The Apple Matters Interview: John Battelle
John Battelle is an entrepreneur, journalist, professor, and author. Currently founder and chairman of Federated Media Publishing, Battelle is also a founder and executive producer of conferences in the media, technology, communications, and entertainment industries and “band manager” with BoingBoing.net.
Previously, Battelle was founder, chairman, and CEO of Standard Media International (SMI), publisher of The Industry Standard and TheStandard.com. Prior to founding The Standard, Battelle was a co-founding editor of Wired magazine and Wired Ventures. He is the author of The Search: How Google and Its Rivals Rewrote the Rules of Business and Transformed Our Culture an excellent read for anyone who wants to understand the impact of web search and Google.
Google’s impact on the web in the past few years cannot be understated (it is amazing to think that Google is only a few years old!). John Battelle’s book is a fascinating look at the rise of search as the primary mode of interacting with the web and anyone who has an interest in technology and its impact on the broader culture should pick it up (it makes a great gift too!).
The book is also an interesting read in the context of Apple. There are, after all, many similarities between the rise of Apple and Google (and indeed many technology companies).
As search spreads to the desktop via Apple technologies like Spotlight and Google’s Desktop Search (Windows only) John answers questions concerning possible synergy’s between the two companies and why Apple Matters.
Hadley Stern: What was your first experience with the Macintosh?
John Battelle: I had a job beta testing software for a small developer when I was an undergrad at Berkeley. Circa 1984. It was mostly IBM PC stuff, but then they asked if I had access to a Mac to test a new typing program they were developing. I knew that a friend had a new mac, so I borrowed it. When I saw the fingers typing on the screen, it changed my view of what computers can do forever.
Hadley Stern: Has/Will search replace the current folders and files metaphor of the Mac?
John Battelle: It’s a new interface layer on top of it, and to my mind a far more intuitive and natural one.
Hadley Stern: Is Apple’s spotlight an innovation, or just following what has been evolving in the marketplace with Google’s desktop tool?
John Battelle: A bit of both. I find it very useful in mail, and less so elsewhere. But it was about time we had this - I used to have a text search tool for the Mac back in 1988, it was called Gopher I think, and it worked great.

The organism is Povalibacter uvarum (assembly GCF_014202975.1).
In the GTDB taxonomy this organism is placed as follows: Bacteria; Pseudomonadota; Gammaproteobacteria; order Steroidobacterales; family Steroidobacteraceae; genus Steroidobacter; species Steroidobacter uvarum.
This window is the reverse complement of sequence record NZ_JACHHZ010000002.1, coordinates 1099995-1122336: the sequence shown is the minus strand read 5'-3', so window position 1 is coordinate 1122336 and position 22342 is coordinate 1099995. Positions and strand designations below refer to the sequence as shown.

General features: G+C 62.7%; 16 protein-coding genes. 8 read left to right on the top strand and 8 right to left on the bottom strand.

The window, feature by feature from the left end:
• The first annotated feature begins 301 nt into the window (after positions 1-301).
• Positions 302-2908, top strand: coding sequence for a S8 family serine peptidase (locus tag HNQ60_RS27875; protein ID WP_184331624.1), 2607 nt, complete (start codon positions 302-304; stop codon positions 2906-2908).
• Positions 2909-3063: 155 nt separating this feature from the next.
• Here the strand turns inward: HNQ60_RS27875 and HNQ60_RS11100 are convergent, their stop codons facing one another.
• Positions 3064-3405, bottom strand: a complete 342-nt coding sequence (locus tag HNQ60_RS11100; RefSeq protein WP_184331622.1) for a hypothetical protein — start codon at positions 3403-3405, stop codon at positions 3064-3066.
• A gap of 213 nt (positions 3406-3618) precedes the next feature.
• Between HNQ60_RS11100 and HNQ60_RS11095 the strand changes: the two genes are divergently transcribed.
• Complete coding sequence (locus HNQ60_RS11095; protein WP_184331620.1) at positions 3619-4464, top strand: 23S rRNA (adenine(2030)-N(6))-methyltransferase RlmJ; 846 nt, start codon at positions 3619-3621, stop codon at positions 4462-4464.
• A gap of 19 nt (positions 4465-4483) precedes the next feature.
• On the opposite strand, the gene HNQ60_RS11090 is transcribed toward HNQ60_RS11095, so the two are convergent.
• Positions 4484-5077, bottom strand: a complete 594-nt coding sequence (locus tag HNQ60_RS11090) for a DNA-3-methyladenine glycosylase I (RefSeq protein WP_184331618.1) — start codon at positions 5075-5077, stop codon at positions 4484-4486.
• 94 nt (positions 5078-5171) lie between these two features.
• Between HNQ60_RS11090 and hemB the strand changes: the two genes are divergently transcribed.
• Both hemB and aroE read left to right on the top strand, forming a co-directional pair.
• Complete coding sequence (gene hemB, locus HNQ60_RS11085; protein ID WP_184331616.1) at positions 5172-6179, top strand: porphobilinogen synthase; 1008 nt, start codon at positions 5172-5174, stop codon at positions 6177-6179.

Hadley Stern: Is there anything you think Apple could learn from Google? Anything Google can learn from Apple?
John Battelle: Don’t get me started! I have to say, the most frustrating thing about Macs is the willingness to crash and restart. Yeah, I know that was supposed to go away with Tiger, but it has not. And man Microsoft Office is so terrible and non standard and bloated and buggy, it’s hard to know where to start.
But as to what Apple might learn from Google, I’d say experiment a bit more. It’s feeling a bit monolithic over at Apple lately - it only comes out if it’s just so.
Google could learn how to handle relationships with the media and entertainment world from Apple.
Hadley Stern: Does it bother you that Google doesn’t release a lot of its tools for the Mac platform?
John Battelle: Yes.
Hadley Stern: In many ways the Google story of taking the goto.com model and applying it in a more successful way is similar to Apple’s use of Xerox, is innovation just a matter of seeing someone else’s idea and making it work?
John Battelle: And making it better, don’t forget. Google made Goto much better. Windows wasn’t better per se, but certainly more standard.
Hadley Stern: 10 years from now are people going to be more concerned with how they find something rather than the platform they use (or maybe we are already there already?).
John Battelle: I certainly think so. The PC becomes an access tool, and the OS will compete on standard functions and neat add ons which enhance the Internet-based experience.
Hadley Stern: Do you see any opportunity for Apple and Google to work together?
John Battelle: Apple is becoming a major media and entertainment company, and hopes to be the “front end” to these areas for the majority of consumers. Google does as well. I am quite sure they could figure out ways to work together on this - after all, their original logos are awfully similar!
Hadley Stern: Can Google learn anything from the success of the iPod?
John Battelle: I’m not sure they want to be a hardware company, but I imagine there is much to learn there.
Hadley Stern: Does Apple Matter?
John Battelle: Of course, in particular now with the iconic status of the iPod. And I love the Mac, it proves that you can thrive outside the lines of standardized approaches to the world.